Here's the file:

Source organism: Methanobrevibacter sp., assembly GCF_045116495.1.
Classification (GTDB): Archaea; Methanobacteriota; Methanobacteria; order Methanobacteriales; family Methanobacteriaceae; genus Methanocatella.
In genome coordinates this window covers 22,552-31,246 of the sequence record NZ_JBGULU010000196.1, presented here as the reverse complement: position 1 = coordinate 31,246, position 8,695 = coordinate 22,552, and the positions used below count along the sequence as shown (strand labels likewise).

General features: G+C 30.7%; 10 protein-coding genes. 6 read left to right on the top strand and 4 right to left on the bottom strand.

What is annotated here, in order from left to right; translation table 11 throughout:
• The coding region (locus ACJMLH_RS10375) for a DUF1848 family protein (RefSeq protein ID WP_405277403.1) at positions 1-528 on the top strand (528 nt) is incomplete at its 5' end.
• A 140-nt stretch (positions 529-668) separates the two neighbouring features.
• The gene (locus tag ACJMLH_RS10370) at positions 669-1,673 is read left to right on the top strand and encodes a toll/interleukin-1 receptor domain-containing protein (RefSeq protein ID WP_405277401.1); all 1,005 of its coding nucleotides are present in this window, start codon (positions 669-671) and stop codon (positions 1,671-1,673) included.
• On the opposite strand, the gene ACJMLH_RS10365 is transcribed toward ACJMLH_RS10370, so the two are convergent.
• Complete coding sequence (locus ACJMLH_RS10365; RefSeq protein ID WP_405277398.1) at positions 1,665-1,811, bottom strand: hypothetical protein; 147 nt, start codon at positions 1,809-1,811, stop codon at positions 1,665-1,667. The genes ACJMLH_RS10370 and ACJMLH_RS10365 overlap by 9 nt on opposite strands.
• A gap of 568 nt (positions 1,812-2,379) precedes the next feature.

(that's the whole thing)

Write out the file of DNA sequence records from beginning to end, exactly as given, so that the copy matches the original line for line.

Source organism: Methanobrevibacter sp., assembly GCF_045116495.1.
Classification (GTDB): Archaea; Methanobacteriota; Methanobacteria; order Methanobacteriales; family Methanobacteriaceae; genus Methanocatella.
In genome coordinates this window covers 22,552-31,246 of the sequence record NZ_JBGULU010000196.1, presented here as the reverse complement: position 1 = coordinate 31,246, position 8,695 = coordinate 22,552, and the positions used below count along the sequence as shown (strand labels likewise).

General features: G+C 30.7%; 10 protein-coding genes. 6 read left to right on the top strand and 4 right to left on the bottom strand.

What is annotated here, in order from left to right; translation table 11 throughout:
• The coding region (locus ACJMLH_RS10375) for a DUF1848 family protein (RefSeq protein ID WP_405277403.1) at positions 1-528 on the top strand (528 nt) is incomplete at its 5' end.
• A 140-nt stretch (positions 529-668) separates the two neighbouring features.
• The gene (locus tag ACJMLH_RS10370) at positions 669-1,673 is read left to right on the top strand and encodes a toll/interleukin-1 receptor domain-containing protein (RefSeq protein ID WP_405277401.1); all 1,005 of its coding nucleotides are present in this window, start codon (positions 669-671) and stop codon (positions 1,671-1,673) included.
• On the opposite strand, the gene ACJMLH_RS10365 is transcribed toward ACJMLH_RS10370, so the two are convergent.
• Complete coding sequence (locus ACJMLH_RS10365; RefSeq protein ID WP_405277398.1) at positions 1,665-1,811, bottom strand: hypothetical protein; 147 nt, start codon at positions 1,809-1,811, stop codon at positions 1,665-1,667. The genes ACJMLH_RS10370 and ACJMLH_RS10365 overlap by 9 nt on opposite strands.
• A gap of 568 nt (positions 1,812-2,379) precedes the next feature.